Queen Elizabeth II was one of the most famous and admired people on Earth. As the nominal leader of the United Kingdom from 1952 to 2022—the country's longest-serving monarch—she exerted influence felt the world over. But despite such enormous impact, the Queen held no real power in British government—and nor does her successor, King Charles III. Instead, as the monarchy evolved over hundreds of years, the ruler's role has become largely symbolic.
Historic Powers of the Monarchy
For centuries, the English monarchy held a great deal of authority, but its history is full of challenges to that power and of concessions to nobles. Most famously, King John's signing of the Magna Carta in 1215 acknowledged that the monarchy's powers did have limits and, crucially, established that the crown could not levy taxes without the consent of a council of religious officials and feudal lords. That council of wealthy and powerful figures evolved into Parliament, which gradually took on a greater role as English people began to appeal to it to solve disputes and send representatives to petition it on their behalf.
Parliament’s role ultimately depended on how much power the monarch wanted to give it, and how much he or she needed Parliament’s support. King Charles I governed without Parliament for over a decade, setting into motion events that would end with his beheading and the abolition of the monarchy in 1649. Parliament then ruled without a king until the restoration of the monarchy in 1660.
In the Glorious Revolution of 1688, Parliament invited William II of Orange and his wife, Mary II, to invade England and depose King James II, who wanted absolute power. William and Mary then assented to the Bill of Rights, which legally required Parliament to be held regularly, granted full freedom of speech in Parliament and instituted various civil liberties. Britain does not have a single, written constitution like that of the United States, but foundational documents like the Magna Carta and the Bill of Rights formally took power from the crown and gave it to Parliament.
British Government Evolves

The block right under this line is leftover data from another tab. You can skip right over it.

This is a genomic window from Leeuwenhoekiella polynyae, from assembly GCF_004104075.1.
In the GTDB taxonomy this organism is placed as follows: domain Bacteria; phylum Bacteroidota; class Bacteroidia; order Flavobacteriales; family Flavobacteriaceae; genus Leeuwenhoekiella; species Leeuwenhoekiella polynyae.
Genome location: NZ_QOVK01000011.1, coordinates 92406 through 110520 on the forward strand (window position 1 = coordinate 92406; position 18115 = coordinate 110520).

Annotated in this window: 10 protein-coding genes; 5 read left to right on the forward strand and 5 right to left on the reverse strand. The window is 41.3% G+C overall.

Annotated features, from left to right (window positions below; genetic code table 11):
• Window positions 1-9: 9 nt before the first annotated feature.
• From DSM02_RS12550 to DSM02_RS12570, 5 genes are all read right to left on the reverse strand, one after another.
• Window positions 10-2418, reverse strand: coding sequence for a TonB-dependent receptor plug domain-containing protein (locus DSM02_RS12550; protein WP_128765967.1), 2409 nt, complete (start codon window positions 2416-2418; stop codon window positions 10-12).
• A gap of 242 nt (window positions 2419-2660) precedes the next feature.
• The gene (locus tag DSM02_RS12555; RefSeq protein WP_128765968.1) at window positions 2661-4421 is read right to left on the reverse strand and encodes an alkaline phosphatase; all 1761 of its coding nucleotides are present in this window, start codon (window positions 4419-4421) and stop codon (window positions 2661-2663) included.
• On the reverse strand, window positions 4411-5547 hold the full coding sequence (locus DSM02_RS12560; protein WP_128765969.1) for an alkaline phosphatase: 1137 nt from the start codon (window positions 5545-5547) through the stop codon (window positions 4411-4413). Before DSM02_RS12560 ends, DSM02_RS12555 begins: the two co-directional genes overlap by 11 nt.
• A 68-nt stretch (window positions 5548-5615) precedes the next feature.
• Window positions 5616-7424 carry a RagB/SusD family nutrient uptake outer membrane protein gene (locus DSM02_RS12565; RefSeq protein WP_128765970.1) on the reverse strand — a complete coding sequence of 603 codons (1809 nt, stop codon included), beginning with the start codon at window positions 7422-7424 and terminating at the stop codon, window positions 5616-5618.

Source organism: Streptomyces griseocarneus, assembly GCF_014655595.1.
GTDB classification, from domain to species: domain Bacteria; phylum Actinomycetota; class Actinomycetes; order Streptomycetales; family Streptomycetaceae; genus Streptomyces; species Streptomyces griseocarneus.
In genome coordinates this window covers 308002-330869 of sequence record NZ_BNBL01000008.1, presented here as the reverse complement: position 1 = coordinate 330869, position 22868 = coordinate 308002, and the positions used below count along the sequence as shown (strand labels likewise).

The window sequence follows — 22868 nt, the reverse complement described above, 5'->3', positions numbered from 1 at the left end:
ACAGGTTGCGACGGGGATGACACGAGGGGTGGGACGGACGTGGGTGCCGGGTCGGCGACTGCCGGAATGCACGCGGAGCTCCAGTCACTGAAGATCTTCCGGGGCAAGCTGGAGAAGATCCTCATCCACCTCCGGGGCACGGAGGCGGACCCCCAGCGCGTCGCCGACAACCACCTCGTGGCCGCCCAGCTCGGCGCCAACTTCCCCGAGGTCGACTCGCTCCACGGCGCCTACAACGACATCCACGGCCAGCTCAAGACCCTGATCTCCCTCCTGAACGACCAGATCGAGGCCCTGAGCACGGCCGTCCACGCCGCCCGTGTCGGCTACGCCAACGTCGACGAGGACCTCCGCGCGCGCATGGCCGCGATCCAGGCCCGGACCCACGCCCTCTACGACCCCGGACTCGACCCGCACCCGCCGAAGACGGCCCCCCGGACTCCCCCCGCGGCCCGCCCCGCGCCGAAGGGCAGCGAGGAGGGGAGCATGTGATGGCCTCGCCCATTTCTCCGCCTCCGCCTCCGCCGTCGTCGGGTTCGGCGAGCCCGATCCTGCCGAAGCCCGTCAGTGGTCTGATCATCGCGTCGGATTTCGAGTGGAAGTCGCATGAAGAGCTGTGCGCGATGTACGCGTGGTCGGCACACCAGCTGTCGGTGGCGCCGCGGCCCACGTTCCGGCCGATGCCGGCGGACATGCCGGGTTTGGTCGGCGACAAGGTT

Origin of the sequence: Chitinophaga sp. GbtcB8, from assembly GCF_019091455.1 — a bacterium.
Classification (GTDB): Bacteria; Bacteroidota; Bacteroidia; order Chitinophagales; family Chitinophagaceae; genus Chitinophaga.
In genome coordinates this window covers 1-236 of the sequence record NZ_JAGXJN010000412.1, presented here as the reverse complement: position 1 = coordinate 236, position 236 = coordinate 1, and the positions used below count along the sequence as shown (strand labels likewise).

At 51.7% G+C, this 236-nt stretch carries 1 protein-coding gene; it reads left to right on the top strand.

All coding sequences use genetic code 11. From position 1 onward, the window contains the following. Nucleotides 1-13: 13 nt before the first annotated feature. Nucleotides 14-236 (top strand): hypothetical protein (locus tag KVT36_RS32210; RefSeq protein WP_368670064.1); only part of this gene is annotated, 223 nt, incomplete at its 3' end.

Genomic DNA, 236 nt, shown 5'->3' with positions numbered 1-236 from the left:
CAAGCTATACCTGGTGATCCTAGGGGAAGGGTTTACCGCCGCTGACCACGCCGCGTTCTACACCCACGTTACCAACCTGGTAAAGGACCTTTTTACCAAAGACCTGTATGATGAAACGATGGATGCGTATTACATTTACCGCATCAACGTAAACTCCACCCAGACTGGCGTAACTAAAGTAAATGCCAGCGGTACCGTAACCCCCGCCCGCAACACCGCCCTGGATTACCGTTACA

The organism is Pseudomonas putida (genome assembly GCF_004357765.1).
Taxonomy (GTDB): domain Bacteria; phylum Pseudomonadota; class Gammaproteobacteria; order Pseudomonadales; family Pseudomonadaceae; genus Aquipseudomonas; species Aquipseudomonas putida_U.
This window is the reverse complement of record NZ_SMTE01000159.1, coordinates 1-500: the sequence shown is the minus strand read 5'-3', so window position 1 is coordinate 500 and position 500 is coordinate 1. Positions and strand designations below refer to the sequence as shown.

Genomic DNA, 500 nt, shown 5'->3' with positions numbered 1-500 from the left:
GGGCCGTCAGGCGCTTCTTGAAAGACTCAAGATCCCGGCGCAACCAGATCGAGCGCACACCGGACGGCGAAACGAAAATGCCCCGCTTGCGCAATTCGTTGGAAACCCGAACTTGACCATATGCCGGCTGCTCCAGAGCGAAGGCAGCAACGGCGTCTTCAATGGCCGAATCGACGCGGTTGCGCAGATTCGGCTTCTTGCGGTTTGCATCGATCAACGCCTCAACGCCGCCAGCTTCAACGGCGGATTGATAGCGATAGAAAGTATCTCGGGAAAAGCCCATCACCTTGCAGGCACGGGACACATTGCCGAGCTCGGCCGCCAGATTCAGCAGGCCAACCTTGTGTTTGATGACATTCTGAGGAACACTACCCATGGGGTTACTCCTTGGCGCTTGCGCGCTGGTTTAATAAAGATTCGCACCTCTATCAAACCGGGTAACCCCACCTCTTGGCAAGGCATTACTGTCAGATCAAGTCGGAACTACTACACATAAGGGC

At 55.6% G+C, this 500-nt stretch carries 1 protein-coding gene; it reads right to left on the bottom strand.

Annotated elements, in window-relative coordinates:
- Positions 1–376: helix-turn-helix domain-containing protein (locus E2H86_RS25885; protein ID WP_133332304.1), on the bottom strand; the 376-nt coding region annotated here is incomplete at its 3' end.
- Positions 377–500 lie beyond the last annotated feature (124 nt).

Over time Parliament evolved into a true representative government, similar to the Congress of the United States. Its upper house, the House of Lords, consists of nobles and originally held nearly all of Parliament’s power, but over the centuries the lower house, the House of Commons, grew more powerful. By the 1700s, the Commons had obtained the sole right to initiate taxes, meaning that a legislative body consisting of elected officials—though most people still couldn’t vote—controlled the state’s purse.
The monarch retains the right to “invite” whomever he or she pleases to form a government, but this is a holdover from the time when “Prime Minister” was an informal way of referring to the Member of Parliament selected by the king or queen to lead proceedings.
For well over a century, the crown has always extended this “invitation” to the leader of the party that controls Parliament—the last time a British monarch tried to impose his preferred Prime Minister on Parliament was in 1834, and it didn’t work.
Likewise, the representative government is said to govern “in his name,” and his formal assent is still required for many of the functions of the state but for the monarch to criticize, impede, or fail to assent to the will of Parliament would be a violation of over a century of tradition.
The Monarch's Role in Government
The monarch remains the head of the British state, the highest representative of the United Kingdom on the national and international stage. The head of the British government, however, is the Prime Minister. One serves as a symbol of the country and the other serves as the chief executive of the government.
In his role as head of state, King Charles III addressed Britain’s Parliament on September 12, 2022, for the first time as sovereign. During her reign, Queen Elizabeth II gave a regular speech at the opening of each new Parliament and made official appearances and speeches on holidays and special occasions. The Queen kept in close contact with the Prime Minister and was regularly briefed on all important national matters, but never publicly weighed in on political debates—nor were any final decisions up to her.
As the Royal Family has shed most of its political powers, Queen Elizabeth and her children instead emphasized their roles in various charitable organizations—the Queen was the titular “patron” of over 600 charities. However, this role mostly draws attention to the causes. Her presence during some of the great crises in recent British history, including the COVID-19 pandemic, drew praise.
As Britain's global empire crumbled in the wake of World War II, a number of its formal colonies declared independence but chose to enter the Commonwealth of Nations, of which Queen Elizabeth remained the figurehead. Citizens of Australia, Canada and many island nations across the world considered themselves subjects of Queen Elizabeth, who famously toured 13 of these “Commonwealth realms” in 1953. Elizabeth appears on the currency of many of these nations (though is expected to change to feature King Charles III) and her visits were usually a cause for celebration, but her duties there, as in her home country, were entirely ceremonial.